In Rome, one of the best museums for families is the Palazzo Massimo alle Terme.
Palazzo Massimo alle Terme displays an amazing collection of ancient Roman sculpture, paintings and mosaics. Located across from the Termini train station, it’s part of the National Roman Museums (Museo Nazionale Romano). Artworks are beautifully displayed, labeled in English, and the museum is never crowded like the Capitoline.
Tip: Palazzo Massimo is one of the museums included in the Archeologia Card. Purchase the card at the this museum (rarely long lines), and you can use the card for entrance to other sites such as the Colosseum, Roman Forum.
The museum has three floors (labeled ground floor, first floor, second floor on the museum map), and basement. We start at the top floor, and work our way down.
- Top floor (Second floor)
On this floor are fresh and exquisite wall paintings from ancient Roman villas, and spectacular mosaics.
Villa of Livia – In this gallery is reconstructed the summer dining room (20 – 10BC) of Livia, wife of emperor Augustus. Step into a blooming garden filled with oak, pine, fir, palm, and fruit trees. The paintings are so fresh, in the trees you can almost hear the birds singing, yet the murals are 2000 years old!
Villa Farnesina – Before you visiting the rooms, stop to see a video re-creation of the villa, which was located along the Tiber River, also in the time of Augustus. Bedrooms are decorated bright red, with Egyptian motifs such as sphinxes and the goddess Isis. The winter dining room, painted black to absorb heat and keep people warmer, has friezes of griffins and lovely geometric colorful mosaics on the floor.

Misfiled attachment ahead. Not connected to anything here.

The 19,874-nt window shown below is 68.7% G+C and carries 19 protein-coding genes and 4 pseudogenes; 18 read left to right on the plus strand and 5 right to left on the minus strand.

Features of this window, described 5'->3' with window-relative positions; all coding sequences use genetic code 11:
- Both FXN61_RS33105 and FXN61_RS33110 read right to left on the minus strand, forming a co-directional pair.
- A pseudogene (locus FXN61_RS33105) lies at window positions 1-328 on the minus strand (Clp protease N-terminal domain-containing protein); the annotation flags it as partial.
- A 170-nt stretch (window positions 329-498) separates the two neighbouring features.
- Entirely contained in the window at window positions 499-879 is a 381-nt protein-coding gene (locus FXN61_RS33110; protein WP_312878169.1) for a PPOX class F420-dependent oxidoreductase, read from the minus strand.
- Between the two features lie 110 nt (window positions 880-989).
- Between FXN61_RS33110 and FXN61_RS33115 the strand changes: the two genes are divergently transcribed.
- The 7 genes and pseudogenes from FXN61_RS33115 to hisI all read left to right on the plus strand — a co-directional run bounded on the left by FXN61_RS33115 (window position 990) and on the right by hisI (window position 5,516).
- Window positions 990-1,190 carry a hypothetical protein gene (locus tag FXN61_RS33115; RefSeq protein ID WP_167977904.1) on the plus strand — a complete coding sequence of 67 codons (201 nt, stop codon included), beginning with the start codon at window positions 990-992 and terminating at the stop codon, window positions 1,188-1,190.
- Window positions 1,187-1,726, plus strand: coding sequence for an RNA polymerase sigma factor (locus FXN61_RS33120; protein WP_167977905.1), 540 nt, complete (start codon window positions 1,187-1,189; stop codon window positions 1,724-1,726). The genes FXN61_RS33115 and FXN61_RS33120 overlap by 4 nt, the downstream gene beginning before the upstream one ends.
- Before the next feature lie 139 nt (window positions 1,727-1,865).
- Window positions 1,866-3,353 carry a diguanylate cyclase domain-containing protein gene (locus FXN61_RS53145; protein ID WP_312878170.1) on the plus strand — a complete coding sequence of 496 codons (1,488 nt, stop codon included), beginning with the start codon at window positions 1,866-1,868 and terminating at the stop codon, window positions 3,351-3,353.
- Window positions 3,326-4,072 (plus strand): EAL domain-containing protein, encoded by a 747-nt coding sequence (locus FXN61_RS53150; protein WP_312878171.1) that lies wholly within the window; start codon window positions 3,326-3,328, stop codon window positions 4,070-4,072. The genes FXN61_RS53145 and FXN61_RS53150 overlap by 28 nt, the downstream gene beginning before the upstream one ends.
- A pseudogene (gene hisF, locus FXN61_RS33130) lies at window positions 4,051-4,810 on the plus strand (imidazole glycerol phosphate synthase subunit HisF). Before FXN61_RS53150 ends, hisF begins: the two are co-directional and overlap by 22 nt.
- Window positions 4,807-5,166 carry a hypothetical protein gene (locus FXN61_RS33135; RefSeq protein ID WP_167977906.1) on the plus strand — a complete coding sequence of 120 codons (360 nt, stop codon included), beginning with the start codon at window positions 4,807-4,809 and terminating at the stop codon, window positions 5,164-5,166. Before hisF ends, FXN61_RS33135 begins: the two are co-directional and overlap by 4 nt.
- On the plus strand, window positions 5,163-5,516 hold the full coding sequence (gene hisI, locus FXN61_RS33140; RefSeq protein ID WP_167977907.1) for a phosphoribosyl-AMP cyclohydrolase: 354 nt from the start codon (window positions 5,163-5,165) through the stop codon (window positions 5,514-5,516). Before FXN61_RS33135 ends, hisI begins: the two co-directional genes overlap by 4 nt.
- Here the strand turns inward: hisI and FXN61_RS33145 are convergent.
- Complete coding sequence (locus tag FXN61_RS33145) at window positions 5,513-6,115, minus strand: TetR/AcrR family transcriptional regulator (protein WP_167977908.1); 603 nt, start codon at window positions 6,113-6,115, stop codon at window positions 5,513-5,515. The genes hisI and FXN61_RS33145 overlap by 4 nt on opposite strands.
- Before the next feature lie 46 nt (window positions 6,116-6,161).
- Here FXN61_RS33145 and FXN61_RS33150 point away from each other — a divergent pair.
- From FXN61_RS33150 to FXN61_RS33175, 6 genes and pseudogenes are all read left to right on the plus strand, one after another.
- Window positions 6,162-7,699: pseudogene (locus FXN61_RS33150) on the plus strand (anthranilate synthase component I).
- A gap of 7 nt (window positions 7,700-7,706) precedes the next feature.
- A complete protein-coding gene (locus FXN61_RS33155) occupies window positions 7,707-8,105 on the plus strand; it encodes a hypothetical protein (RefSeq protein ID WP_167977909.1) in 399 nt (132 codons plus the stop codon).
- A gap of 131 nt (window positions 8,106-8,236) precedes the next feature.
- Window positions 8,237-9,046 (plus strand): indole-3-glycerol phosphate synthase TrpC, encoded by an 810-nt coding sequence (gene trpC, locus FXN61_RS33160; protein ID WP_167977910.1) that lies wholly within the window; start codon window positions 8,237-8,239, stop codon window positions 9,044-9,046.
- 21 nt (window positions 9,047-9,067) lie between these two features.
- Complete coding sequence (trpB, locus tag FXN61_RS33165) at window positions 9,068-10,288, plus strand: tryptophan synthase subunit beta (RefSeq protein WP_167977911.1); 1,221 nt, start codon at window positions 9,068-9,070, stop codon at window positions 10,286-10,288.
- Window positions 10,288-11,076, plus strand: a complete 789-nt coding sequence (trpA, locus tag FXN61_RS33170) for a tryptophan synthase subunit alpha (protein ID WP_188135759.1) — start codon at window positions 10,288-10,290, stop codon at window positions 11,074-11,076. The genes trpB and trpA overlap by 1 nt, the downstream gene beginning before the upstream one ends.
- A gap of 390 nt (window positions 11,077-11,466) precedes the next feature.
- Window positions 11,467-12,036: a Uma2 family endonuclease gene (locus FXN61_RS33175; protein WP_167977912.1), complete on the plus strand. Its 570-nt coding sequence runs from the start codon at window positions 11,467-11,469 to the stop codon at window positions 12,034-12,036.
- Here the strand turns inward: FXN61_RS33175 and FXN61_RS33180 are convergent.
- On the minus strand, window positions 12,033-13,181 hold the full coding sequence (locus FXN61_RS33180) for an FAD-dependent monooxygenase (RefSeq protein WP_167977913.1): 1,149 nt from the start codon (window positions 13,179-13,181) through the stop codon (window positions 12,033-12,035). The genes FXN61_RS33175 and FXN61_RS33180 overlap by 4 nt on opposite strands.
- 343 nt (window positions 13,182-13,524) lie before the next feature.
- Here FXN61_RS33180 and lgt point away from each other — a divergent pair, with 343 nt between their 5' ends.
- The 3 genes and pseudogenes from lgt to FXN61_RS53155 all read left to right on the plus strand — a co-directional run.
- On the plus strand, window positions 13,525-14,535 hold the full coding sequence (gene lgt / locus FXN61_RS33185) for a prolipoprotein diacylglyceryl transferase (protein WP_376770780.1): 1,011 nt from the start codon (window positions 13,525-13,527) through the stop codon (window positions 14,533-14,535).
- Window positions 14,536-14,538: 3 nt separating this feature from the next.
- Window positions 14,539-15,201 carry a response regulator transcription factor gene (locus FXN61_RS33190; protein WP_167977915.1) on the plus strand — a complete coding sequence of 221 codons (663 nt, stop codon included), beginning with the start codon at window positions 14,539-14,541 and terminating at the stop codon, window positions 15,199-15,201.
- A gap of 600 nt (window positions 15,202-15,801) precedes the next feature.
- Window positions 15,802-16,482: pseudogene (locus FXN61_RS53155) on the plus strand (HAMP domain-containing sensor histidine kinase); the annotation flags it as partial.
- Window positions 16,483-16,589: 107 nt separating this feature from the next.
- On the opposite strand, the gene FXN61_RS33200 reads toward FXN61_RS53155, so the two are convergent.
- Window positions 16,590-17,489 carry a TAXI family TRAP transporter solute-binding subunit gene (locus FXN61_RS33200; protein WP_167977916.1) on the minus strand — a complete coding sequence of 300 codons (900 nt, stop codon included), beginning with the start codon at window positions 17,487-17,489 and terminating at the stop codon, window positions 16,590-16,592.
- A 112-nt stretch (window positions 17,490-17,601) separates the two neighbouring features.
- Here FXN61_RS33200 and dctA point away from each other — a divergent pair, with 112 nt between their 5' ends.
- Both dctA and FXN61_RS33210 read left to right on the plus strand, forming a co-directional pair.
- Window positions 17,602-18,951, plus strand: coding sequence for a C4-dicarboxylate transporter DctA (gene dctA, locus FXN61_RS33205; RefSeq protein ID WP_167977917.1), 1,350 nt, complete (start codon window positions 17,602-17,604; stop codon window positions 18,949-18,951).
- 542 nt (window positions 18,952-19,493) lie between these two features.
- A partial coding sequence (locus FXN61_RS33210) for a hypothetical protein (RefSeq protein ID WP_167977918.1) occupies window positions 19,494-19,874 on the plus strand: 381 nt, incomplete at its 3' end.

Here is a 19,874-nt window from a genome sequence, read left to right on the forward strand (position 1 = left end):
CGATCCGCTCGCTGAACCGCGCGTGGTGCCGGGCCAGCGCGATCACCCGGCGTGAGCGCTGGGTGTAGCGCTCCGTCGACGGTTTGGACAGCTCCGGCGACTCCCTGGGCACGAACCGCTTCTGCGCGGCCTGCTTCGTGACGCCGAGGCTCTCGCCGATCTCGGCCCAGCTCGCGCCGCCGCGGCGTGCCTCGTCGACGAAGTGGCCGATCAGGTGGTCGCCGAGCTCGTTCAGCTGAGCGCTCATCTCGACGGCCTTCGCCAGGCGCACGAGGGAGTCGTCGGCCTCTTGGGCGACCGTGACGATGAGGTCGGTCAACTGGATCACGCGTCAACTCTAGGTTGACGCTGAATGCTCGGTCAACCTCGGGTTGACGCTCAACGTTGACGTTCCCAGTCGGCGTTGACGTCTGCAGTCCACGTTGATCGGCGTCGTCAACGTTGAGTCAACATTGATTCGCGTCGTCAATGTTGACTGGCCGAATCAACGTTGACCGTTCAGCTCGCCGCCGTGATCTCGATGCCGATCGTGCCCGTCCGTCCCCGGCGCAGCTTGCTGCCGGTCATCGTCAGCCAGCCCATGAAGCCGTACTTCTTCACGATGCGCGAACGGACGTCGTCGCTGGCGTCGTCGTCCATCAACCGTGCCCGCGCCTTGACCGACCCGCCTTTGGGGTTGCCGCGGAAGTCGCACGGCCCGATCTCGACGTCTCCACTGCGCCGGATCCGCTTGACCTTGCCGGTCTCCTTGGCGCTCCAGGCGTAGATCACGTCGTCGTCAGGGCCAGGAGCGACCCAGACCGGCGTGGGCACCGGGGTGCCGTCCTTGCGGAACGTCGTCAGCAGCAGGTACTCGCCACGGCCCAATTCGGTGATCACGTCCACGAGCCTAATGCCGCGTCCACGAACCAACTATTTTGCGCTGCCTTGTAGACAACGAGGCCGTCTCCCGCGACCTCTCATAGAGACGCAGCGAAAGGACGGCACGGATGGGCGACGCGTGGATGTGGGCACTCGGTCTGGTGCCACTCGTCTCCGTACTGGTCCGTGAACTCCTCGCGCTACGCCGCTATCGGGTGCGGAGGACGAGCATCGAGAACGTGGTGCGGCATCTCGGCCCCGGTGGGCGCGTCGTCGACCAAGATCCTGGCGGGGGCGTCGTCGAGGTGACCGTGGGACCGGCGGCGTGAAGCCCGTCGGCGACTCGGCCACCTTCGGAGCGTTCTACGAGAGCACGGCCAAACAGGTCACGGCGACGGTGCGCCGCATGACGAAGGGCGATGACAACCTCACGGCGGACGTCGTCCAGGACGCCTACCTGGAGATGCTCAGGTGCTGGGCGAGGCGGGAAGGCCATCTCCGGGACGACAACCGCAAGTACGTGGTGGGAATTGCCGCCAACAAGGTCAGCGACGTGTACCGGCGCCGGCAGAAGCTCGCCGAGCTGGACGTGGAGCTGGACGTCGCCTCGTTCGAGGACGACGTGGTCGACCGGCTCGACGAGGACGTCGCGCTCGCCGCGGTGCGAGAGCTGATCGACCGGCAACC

In Gallery III, look for an Egyptian-themed mosaic with hippos and crocodiles, four stellar mosaics of charioteers (wearing white, blue, red, green, like those that raced in the Circus Maximus), and an inlaid marble panel (4th century AD) of a chariot race, an important personage waving his hand for the race to begin, and four riders.
- Middle floor (First floor)
The galleries here are chock full of Imperial portraits – Hadrian, his wife Sabina, Trajan, Antonius Pius, Verus (very curly hair), Septimus Severus, Marcus Aurelius, exquisite copies of Greek statues, such as the “Discus- thrower” (Lancelloti Discobolos), and the Portonaccio Sarcophagus depicting a rip-roaring battle between the Romans and barbarians.
Room X has exhibits about the Ships of Nemi. Caligula had two gigantic pleasure ships (which he sailed on Lake Nemi), covered in marble and mosaics. Check out a boggling bronze Medusa and lion, leopard, and wolf animal heads that decorated the ships.
- Ground floor
The Romans were quite taken with Greek art, and on this floor are two original Greek lost wax bronze statues – the very realistic “The Boxer” (looks like it was a very tough fight), and “The Hellenistic Prince.” Don’t miss a gold-bronze portrait of Alexander the Great, and incomparable statue of Augustus from Via Labianca, dressed in clothing of the High Priest (Pontifex Maximus).
Pop down to the basement to see what wealthy ladies were wearing for jewelry in ancient Rome – golden snake armlets, cameos, golden hair nets, necklaces and bracelets with precious stones.
The coin (numismatic) collection is amazing – Roman coins, dating back to the 3rd and 4th century BC, through the Imperial eras, as well as coins of the Goths and Byzantines.
One small room contains a real archeological find – three scepters (decorated with glowing translucent orbs), four flagstaffs and three iron lances, thought to be used in ceremonies for emperor Maxentius (306-312 AD).